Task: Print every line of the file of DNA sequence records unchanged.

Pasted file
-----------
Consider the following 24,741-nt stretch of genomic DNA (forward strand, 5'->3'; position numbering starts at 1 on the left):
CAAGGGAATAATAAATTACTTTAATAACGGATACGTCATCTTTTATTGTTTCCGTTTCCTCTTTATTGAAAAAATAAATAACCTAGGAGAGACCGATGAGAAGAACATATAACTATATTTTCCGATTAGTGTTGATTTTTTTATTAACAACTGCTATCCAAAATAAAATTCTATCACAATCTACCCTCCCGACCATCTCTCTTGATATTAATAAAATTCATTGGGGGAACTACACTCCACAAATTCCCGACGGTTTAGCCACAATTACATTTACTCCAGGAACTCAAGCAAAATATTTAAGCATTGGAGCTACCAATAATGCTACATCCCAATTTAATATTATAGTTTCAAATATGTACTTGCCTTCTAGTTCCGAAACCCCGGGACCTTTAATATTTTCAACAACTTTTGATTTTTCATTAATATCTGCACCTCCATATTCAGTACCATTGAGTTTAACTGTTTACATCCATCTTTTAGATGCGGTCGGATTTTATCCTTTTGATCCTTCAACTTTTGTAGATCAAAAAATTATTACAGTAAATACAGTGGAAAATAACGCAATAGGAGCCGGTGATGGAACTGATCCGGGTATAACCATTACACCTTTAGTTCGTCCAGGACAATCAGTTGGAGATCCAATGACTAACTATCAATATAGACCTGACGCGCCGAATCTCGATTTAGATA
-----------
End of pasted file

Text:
Consider the following 24,741-nt stretch of genomic DNA (forward strand, 5'->3'; position numbering starts at 1 on the left):
CAAGGGAATAATAAATTACTTTAATAACGGATACGTCATCTTTTATTGTTTCCGTTTCCTCTTTATTGAAAAAATAAATAACCTAGGAGAGACCGATGAGAAGAACATATAACTATATTTTCCGATTAGTGTTGATTTTTTTATTAACAACTGCTATCCAAAATAAAATTCTATCACAATCTACCCTCCCGACCATCTCTCTTGATATTAATAAAATTCATTGGGGGAACTACACTCCACAAATTCCCGACGGTTTAGCCACAATTACATTTACTCCAGGAACTCAAGCAAAATATTTAAGCATTGGAGCTACCAATAATGCTACATCCCAATTTAATATTATAGTTTCAAATATGTACTTGCCTTCTAGTTCCGAAACCCCGGGACCTTTAATATTTTCAACAACTTTTGATTTTTCATTAATATCTGCACCTCCATATTCAGTACCATTGAGTTTAACTGTTTACATCCATCTTTTAGATGCGGTCGGATTTTATCCTTTTGATCCTTCAACTTTTGTAGATCAAAAAATTATTACAGTAAATACAGTGGAAAATAACGCAATAGGAGCCGGTGATGGAACTGATCCGGGTATAACCATTACACCTTTAGTTCGTCCAGGACAATCAGTTGGAGATCCAATGACTAACTATCAATATAGACCTGACGCGCCGAATCTCGATTTAGATA